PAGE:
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Posted by on September 24, 2012 in Uncategorized


you just never know…..

One thing that I have learned during my 30 years of birding, is that you just never know what you are going to see when you head out.  And it might not always be a bird.  It might be a wild-flower or a butterfly or an animal. 

It was a strange-looking animal that caught my eye on Wednesday when I was out.  I first noticed it in my rear-view mirror as it crossed the road behind me.  Of course I immediately pulled over, turned around and drove back to where I could get a better view.

I turned out to be a coyote.  But such an emaciated, hairless animal, I have never seen.

Even the long tail was hairless and reminded me of a rat’s tail.

The coyote appeared to have energy as it trotted over the field, but it was such a sorry sight.

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Posted by on September 21, 2012 in Uncategorized


Birdfinding in Canada

BIRDFINDING IN CANADA is the name of a birding periodical magazine that was published, printed and distributed for 9 years in the 1980’s.  The magazine was authored and published by a man named Gerry Bennett.  I never met Gerry, but in the course of my birding life, I have met two people who knew him well.  Gerry was very well-known in birding circles during his day.  Part of his legacy, is the publication BIRDFINDING IN CANADA.  Basically, Gerry wrote each issue (approximately 30 pages) himself, with some contributions from birders across Canada. He wrote about places to bird and what could be seen in each of these places.  He tracked seasonal sightings across Canada.  Each issue was filled with interesting articles.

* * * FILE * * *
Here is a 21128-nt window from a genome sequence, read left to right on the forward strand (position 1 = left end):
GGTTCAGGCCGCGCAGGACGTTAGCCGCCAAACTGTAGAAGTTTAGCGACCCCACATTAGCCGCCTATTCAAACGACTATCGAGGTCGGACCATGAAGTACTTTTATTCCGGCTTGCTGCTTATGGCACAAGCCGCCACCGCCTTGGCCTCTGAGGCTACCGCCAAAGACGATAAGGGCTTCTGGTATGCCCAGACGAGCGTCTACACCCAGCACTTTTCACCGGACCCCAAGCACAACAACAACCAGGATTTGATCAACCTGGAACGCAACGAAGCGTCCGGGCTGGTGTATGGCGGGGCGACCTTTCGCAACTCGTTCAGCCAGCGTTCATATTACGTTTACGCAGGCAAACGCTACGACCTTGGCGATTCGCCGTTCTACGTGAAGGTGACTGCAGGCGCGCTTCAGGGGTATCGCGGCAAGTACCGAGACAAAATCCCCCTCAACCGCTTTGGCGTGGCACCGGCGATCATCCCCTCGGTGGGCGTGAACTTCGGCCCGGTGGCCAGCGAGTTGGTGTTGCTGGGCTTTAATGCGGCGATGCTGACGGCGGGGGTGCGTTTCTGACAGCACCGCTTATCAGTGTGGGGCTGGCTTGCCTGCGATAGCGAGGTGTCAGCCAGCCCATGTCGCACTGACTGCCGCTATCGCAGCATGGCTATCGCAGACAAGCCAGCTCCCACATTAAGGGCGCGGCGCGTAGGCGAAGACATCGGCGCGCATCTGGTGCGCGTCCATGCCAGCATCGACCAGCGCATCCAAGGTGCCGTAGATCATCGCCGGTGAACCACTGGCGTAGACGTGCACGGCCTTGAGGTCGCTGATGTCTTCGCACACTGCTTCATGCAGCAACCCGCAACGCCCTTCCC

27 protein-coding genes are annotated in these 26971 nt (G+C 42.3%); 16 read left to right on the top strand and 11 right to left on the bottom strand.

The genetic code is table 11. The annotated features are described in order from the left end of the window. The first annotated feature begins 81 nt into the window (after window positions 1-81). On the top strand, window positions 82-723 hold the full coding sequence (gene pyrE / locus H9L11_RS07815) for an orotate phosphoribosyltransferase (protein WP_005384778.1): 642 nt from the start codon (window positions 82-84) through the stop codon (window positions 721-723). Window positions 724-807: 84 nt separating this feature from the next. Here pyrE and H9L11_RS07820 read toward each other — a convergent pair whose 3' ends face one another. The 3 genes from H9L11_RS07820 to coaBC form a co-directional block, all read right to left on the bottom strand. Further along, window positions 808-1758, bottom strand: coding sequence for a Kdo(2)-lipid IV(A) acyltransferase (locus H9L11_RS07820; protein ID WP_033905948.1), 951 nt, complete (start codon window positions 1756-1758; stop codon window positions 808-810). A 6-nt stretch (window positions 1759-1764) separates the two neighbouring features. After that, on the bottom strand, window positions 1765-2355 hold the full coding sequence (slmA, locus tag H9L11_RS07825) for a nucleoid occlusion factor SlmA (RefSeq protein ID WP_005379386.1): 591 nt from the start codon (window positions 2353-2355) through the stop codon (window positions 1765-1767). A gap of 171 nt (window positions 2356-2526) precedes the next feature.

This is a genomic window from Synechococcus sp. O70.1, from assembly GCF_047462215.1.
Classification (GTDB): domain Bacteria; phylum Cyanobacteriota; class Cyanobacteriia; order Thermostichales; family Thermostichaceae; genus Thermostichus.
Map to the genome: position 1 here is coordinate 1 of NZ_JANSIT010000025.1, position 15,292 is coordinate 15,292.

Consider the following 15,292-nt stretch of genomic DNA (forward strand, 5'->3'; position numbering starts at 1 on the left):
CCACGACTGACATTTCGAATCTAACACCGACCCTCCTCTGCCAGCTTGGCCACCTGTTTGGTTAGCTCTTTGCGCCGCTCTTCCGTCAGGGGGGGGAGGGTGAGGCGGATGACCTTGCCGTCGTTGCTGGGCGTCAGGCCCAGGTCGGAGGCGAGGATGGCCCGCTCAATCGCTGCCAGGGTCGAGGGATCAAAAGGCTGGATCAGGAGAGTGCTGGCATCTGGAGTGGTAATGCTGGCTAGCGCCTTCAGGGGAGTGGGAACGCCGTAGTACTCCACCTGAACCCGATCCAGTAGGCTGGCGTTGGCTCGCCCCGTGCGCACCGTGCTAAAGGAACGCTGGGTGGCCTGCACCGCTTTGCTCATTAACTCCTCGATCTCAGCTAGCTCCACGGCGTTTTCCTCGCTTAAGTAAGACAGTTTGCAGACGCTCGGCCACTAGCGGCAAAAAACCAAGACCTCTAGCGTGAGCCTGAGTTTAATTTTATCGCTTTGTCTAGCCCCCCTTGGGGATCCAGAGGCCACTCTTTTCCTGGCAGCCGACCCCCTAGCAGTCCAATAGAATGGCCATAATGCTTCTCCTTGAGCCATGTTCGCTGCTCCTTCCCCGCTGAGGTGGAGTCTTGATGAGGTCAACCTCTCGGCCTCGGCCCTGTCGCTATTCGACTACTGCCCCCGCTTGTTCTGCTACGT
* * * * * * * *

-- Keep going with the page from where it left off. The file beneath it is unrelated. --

I am going to re-print one of his articles here.  Hope I am not infringing on any copyright issues.  Gerry, we all you so much.  Thanks.

This article appeared in the March 1986 (Vol. 6 No. 2) issue of BIRDFINDING IN CANADA:


     We forget whether it was Velma Hawkins or old Josh McComb who first said, “Birders love categories.” 

     Whoever it was – they do!  “First bird of the year,” “Most wanted species,” “Best bird of the trip,”  And so on.  Sorting birds (or at least names of birds) into imaginary slots is great fun.

     Robert Parsons, of Winnipeg, has suggested a “Most Enjoyed” category.  These are birds you never tire of seeing again and again, on matter how often.  Robert names the Scarlet Tanager as an example and suggests having respondents name their Top Five.

     We haven’t worked out our top five yet but it appears that Robert’s thinking somewhat parallels ours, as we’d also name the Scarlet Tanager as #1 among birds we never tire of seeing.  The several dozen that might tie for second include the breeding-plumaged male Blackburnian Warbler; black phase Rough-legged Hawk in flight; drake Northern Pintail in full breeding feathers; the resplendent and cocky Steller’s Jay; and so on.

     Building on the “Parons’ Approach” we can se several spin-offs:

          “The Bird that impressed You Most When First Seen”

          “The Bird You Worked Hardest to Find and Finally Did”

     You get the idea.